Frequently Asked Questions

What do you want pension and endowment to do?

Demand that private equity firms create a program that ensures illegal fees are reimbursed, discourages domestic worker abuse and provides a recognized “seal of approval” demonstrating that private equity executives are not linked to trafficking activity.

Isn’t this the government’s responsibility?

We believe “employer pays” laws should be better enforced but that international firms should not use government failure as an excuse for inaction on their own “trafficking footprint.” By failing to take action, these firms put their clients at risk of violating their own high-profile commitments to a trafficking-free supply chain.

Isn’t this abuse mainly “on the bad side of town”?

No. On the contrary, the abuse happens almost exclusively in upper-income households simply because the labor department does not allow lower-income households to hire foreign domestic workers. Abusers are much more likely to be lawyers from white-shoe law firms than truck drivers. Debt from illegal fees and many other factors give expatriate employers an extraordinary level of power over these workers which they are not accustomed to and which is frequently abused.

How have investment firms reacted to demands for reform?

Activists have been encouraging the finance industry to take action on this issue for many years. Most firms have been indifferent or even hostile to suggestions for improvement. Others have been supportive and helpful including Macquarie, Goldman and above all KKR. Our view, based on years of experience, is that private equity firms will only take action if their institutional clients demand it.

Why must the program be mandatory for all executives at participating firms?

The problem is adverse selection. The executives who voluntarily attend awareness and education programs and the like were never the problem in the first place. There is a significant number of extreme abusers in the private equity ecosystem and these are the people the C.A.R.E. program is designed for. Firms that opt into the program must require their executives participate, and each worker must have a contact as a resource to pursue justice if abused. Refusal to participate in this program would speak volumes to shareholders and the public alike.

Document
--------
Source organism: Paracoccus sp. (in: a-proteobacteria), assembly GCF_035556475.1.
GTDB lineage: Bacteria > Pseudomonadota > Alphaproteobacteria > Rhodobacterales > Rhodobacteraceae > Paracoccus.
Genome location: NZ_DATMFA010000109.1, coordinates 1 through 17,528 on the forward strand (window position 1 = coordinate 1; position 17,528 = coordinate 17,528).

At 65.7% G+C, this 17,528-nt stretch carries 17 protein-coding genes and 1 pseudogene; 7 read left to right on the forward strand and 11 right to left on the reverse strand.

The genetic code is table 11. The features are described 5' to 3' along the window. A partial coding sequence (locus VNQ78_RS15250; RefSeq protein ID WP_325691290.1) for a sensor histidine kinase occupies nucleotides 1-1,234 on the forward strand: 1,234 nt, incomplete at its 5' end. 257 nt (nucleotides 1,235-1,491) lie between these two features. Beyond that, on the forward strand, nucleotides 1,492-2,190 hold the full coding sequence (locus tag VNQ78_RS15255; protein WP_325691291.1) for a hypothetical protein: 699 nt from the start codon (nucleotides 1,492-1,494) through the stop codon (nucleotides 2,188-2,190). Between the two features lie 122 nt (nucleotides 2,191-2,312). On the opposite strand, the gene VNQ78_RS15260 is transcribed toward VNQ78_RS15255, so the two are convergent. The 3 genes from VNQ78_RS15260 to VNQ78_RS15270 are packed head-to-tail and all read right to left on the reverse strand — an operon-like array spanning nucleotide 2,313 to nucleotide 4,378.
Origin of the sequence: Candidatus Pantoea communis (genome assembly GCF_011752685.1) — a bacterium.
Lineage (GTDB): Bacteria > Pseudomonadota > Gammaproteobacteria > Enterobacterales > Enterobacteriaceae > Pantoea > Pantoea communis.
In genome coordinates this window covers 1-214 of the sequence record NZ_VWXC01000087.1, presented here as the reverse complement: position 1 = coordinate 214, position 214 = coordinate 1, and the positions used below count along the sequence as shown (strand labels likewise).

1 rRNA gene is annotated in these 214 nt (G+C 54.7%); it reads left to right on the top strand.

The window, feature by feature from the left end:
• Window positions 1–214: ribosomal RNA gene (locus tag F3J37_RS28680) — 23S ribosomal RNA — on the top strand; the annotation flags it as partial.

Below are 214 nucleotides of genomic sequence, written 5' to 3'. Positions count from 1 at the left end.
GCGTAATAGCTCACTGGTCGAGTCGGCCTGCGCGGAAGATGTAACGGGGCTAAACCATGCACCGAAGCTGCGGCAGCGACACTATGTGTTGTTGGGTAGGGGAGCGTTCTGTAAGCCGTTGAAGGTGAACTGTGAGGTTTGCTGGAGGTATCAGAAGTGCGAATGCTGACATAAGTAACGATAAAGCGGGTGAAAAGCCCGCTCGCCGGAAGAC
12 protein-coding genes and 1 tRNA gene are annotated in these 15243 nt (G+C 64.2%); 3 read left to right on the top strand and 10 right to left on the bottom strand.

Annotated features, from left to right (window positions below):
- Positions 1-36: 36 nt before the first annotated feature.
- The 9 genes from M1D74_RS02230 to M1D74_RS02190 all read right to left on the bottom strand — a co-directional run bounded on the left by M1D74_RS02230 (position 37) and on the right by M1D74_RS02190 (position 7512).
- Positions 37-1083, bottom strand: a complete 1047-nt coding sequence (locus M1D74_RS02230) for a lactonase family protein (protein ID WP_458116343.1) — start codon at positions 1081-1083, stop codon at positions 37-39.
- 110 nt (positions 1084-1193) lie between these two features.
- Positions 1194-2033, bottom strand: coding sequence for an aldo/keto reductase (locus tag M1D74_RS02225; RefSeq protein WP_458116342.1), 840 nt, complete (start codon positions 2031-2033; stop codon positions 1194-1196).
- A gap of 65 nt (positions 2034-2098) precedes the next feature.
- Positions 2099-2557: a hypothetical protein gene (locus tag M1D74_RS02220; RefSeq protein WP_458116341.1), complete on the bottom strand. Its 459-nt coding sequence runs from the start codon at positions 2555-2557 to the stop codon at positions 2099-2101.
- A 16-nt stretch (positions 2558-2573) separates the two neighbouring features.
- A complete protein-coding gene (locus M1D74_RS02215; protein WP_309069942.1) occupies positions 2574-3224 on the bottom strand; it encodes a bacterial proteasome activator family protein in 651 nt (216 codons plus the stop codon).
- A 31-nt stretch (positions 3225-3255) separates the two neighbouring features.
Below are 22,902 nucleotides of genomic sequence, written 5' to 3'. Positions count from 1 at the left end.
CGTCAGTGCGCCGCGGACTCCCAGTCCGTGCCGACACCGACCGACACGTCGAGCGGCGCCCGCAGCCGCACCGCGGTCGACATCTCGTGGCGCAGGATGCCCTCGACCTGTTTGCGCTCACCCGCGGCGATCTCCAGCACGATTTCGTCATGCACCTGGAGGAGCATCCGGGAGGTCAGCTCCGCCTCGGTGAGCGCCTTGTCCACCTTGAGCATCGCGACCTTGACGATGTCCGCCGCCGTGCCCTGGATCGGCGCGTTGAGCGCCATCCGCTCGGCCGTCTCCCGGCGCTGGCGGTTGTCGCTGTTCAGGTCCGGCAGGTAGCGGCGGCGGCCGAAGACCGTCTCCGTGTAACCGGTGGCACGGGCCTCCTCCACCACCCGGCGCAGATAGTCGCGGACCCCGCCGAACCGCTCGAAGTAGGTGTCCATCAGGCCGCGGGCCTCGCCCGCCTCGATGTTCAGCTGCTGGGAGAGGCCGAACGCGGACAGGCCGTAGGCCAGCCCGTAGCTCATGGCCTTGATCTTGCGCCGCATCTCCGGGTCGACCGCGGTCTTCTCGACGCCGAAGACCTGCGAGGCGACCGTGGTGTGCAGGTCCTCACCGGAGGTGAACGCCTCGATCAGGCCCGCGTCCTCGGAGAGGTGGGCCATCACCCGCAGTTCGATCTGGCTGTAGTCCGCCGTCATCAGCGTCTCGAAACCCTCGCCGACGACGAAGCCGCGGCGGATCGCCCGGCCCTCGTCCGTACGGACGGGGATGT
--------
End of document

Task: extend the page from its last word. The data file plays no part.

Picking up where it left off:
Why not accredit certain ethical agencies?

Agencies readily concede there is a fundamental conflict between seeing employers as customers and defending maids from abuse by these same customers. For this reason, the program must be independent of existing agencies and must cover even workers hired without agencies. The worst employers don’t use agencies at all specifically in order to isolate the worker and to limit her recourse in the case of abuse. The C.A.R.E. program operates independently of all other recruitment channels and can cover any recruitment method while at the same time being non-intrusive.

Do these illegal fees constitute human trafficking or modern slavery?

The fees alone do not constitute trafficking, but the resulting debt makes the worker vulnerable to coercion and abuse from the employer. Being forced to submissively accept abuse due to feeling trapped fits the U.S. Department. of State’s definition of modern slavery and human trafficking. These debts can also become a contributing factor in pressuring these women into dangerous sex work and situations of criminal sex trafficking. U.S. government procurement policies prohibit all forms of recruitment fees specifically because they create the vulnerabilities that lead to trafficking.

How do you expect private equity firms will react to this campaign?

We think they are likely to ask the government to take action and to offer voluntary education programs. The demand for government action will signal virtue, but it’s not the role of a U.S. investment firm to pressure a foreign government on an issue like this and it would likely have very little long-term impact.  These firms will also likely make donations to local NGOs and offer education programs to their executives. This also will have little impact. The appropriate response is a program covering all executives that reimburses illegal fees and discourages abuse and that covers ALL executives.

Domestic Workers Justice Initiative: Working with institutional investors to keep their supply chains trafficking free.

© Domestic Workers Justice Initiative

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